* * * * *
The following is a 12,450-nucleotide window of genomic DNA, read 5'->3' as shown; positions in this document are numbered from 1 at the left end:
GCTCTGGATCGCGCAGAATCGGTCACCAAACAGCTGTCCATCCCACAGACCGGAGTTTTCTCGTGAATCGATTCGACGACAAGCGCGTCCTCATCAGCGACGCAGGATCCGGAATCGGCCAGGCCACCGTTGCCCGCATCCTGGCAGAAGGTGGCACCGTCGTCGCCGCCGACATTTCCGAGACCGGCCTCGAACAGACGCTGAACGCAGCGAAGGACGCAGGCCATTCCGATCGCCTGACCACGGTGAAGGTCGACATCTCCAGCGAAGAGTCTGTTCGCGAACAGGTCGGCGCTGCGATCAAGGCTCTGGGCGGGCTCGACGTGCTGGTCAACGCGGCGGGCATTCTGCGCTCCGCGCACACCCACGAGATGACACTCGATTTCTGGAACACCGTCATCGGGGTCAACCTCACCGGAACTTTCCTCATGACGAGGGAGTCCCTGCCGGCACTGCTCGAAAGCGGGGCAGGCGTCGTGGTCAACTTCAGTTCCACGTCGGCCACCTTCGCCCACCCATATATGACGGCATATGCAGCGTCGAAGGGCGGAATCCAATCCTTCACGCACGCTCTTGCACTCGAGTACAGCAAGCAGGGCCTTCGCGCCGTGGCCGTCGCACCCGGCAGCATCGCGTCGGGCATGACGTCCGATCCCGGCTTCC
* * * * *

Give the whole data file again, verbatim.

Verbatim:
The following is a 12,450-nucleotide window of genomic DNA, read 5'->3' as shown; positions in this document are numbered from 1 at the left end:
GCTCTGGATCGCGCAGAATCGGTCACCAAACAGCTGTCCATCCCACAGACCGGAGTTTTCTCGTGAATCGATTCGACGACAAGCGCGTCCTCATCAGCGACGCAGGATCCGGAATCGGCCAGGCCACCGTTGCCCGCATCCTGGCAGAAGGTGGCACCGTCGTCGCCGCCGACATTTCCGAGACCGGCCTCGAACAGACGCTGAACGCAGCGAAGGACGCAGGCCATTCCGATCGCCTGACCACGGTGAAGGTCGACATCTCCAGCGAAGAGTCTGTTCGCGAACAGGTCGGCGCTGCGATCAAGGCTCTGGGCGGGCTCGACGTGCTGGTCAACGCGGCGGGCATTCTGCGCTCCGCGCACACCCACGAGATGACACTCGATTTCTGGAACACCGTCATCGGGGTCAACCTCACCGGAACTTTCCTCATGACGAGGGAGTCCCTGCCGGCACTGCTCGAAAGCGGGGCAGGCGTCGTGGTCAACTTCAGTTCCACGTCGGCCACCTTCGCCCACCCATATATGACGGCATATGCAGCGTCGAAGGGCGGAATCCAATCCTTCACGCACGCTCTTGCACTCGAGTACAGCAAGCAGGGCCTTCGCGCCGTGGCCGTCGCACCCGGCAGCATCGCGTCGGGCATGACGTCCGATCCCGGCTTCC